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22.2.10

Mr. Blechacz Comes to Washington

Rafał Blechacz:
available at Amazon
Chopin Preludes

DG 477 6592

available at Amazon
Chopin Piano Concertos

DG 477 8088

available at Amazon
Haydn / Mozart / Beethoven

DG 477 7453

Online scores:
Chopin's First Editions Online
Rafał Blechacz will be making his Washington recital debut later this month (February 27, 2 pm) at the Kennedy Center Terrace Theater on Washington Performing Arts Society's Hayes Series (sold out, so contact WPAS directly to inquire about cancellations). Blechacz did the unthinkable a few years ago, hitting a grand slam at the 15th International Frederick Chopin Piano Competition in Warsaw, the first Pole to win since Krystian Zimerman in 1975. (Blechacz wrote recently that Krystian Zimerman sent his congratulations after the competition: they have since met and Zimerman has become a mentor.) So it was clear that the young man, not yet 25, can play Chopin, something that has been confirmed by two of the releases that have followed upon his new contract with Deutsche Grammophon. Indeed, the Chopin portion of his Washington recital will likely be one of the highlights of the Chopin Year, in honor of the 200th anniversary of the composer's birth -- supposedly today, according to a baptismal certificate (the composer maintained that he was born on March 1).

Blechacz's first recording for DG was a knockout version of Chopin's op. 28 set of Preludes. By comparison to the recording latest in my ears, that of Alexandre Tharaud (sampled both live and on disc), Blechacz does not emphasize the "violence and death" aspect of the pieces in Chopin's imagination, on that fateful trip to Majorca where he composed most of the pieces. Blechacz is much sweeter overall, as if the thought of death has not really affected the inner mind, with his take on no. 24, for example, not permeated with Tharaud's dread and finality. Although some of Blechacz's tempi are really fast, at 39:04 he takes about a minute longer than Tharaud, seemingly not afraid to linger over gentle moments or milk the slower pieces.

Not that he allows the music to drag or become overly sentimental, even the famous no. 15 ("Raindrop"), which opens light as mist and drizzle and moves into a middle section that is among the more threatening and violent interpretations. His technique is stunningly sure-handed, the only area where Tharaud sometimes falls short, the most demanding pieces (nos. 10, 12, 16, 22) are breath-taking. Occasionally, as in nos. 3 and 8, there is a less pleasing, sharp-fingered quality, where you hear a lot of the individual notes rather than a cascade. It can be a nice effect but it makes some of his playing a little fussy and mannered, heard also in his Beethoven and reminding me of András Schiff. Blechacz supplements the op. 28 set with two extra preludes (A♭, op. posth.; op. 45) and the two nocturnes of op. 62.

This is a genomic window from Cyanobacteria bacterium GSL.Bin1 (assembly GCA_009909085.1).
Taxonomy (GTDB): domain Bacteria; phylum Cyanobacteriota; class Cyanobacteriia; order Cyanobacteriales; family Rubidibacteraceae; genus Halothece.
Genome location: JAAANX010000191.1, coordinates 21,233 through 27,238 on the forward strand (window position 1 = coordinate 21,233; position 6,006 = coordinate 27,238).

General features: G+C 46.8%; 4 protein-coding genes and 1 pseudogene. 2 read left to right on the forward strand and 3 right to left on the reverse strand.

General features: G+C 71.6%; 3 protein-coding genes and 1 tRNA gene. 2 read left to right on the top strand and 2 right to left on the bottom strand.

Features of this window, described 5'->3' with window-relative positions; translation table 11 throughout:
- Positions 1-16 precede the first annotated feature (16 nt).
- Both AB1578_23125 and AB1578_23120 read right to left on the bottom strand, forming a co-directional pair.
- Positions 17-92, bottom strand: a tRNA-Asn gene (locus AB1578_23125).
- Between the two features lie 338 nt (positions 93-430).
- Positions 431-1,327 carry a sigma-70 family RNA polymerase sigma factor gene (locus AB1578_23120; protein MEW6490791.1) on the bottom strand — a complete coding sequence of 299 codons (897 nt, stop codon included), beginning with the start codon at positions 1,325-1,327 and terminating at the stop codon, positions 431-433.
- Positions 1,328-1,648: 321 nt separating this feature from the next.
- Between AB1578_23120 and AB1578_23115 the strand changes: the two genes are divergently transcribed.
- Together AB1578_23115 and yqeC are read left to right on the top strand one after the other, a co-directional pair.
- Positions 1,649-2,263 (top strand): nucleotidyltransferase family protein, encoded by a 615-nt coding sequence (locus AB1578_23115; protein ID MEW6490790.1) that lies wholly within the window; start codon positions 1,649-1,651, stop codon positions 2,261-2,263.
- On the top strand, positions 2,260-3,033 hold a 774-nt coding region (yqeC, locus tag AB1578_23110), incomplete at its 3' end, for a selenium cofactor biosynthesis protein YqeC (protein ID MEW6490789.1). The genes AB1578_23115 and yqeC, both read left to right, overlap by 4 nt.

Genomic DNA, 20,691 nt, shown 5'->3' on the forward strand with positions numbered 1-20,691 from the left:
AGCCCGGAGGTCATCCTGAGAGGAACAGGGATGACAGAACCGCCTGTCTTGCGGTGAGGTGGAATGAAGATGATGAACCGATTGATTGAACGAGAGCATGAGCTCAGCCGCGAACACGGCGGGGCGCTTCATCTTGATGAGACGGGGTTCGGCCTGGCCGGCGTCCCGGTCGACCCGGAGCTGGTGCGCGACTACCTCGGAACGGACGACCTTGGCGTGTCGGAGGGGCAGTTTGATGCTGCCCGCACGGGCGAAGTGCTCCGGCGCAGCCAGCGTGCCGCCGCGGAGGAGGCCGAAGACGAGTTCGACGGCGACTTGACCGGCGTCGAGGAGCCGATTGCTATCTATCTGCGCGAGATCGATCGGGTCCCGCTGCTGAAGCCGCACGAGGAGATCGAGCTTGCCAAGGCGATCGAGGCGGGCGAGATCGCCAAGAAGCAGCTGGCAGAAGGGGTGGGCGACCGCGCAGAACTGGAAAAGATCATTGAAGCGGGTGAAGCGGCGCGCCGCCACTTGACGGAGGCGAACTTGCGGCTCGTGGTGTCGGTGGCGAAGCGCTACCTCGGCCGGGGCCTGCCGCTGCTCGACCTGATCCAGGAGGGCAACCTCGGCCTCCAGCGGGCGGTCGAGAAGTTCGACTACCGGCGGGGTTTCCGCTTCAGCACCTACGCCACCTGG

Most recently Blechacz released a recording of both Chopin concertos with the Royal Concertgebouw Orchestra. The second concerto is generally my favorite, heard earlier this season played masterfully by Evgeny Kissin with the NSO, and Blechacz's performance of it is the more satisfying of the two. In the first, another performance of which you can watch on YouTube (1st mvt | 2nd mvt | 3rd mvt -- plus a bonanza of other videos) from (I think) his performance at the Chopin competition, the sense of ensemble between pianist and orchestra is less sure. Blechacz teeters close to being too saccharine in the gorgeous, but potentially tooth-rotting, middle movements, but is at his best in the outer movements, of which he notes in his comments on the concertos (see video embedded below) Chopin's use of Polish folk idioms. These are good performances, not least because they feature the glowing sound of the Royal Concertgebouw Orchestra, but my suspicion is that Blechacz will make better recordings of these concertos when he is older.

The first half of Blechacz's Washington recital is devoted to Bach (the first partita), Mozart (K. 570 sonata), and Debussy (Pour le piano). For a taste of how he plays the Classical composers, there is a third disc from Deutsche Grammophon, of three sonatas by Haydn, Mozart, and Beethoven. Blechacz noted in one of his liner essays the following observation: "But my view of Chopin was enriched by performing the music of other composers, especially Bach, the three great Viennese Classical composers and Debussy, for whom the control of color and molding of the sound are so essential." The best of the three sonatas he recorded is Haydn's final piano sonata (Xob. XVI:52, E♭ major), from 1794, where his tendency toward a light, almost superficial touch suits the Rococo filigree passages. As noted above, his performance of Beethoven's op. 2, no. 2 is akin to the way Schiff plays Beethoven, a little too clipped at times for my taste. The Mozart, K. 311, falls somewhere between the Haydn and Beethoven. It is clear from what he has already accomplished, primarily as an interpreter of the music of Chopin, that Blechacz is a pianist to watch, and his recital this Saturday should be a high priority for piano enthusiasts.

2 comments:

Greg C. said...

Pronounced how, bleh-HOTS?

Citrine said...

Greg C.
It's "Ble-HAH-ch" :)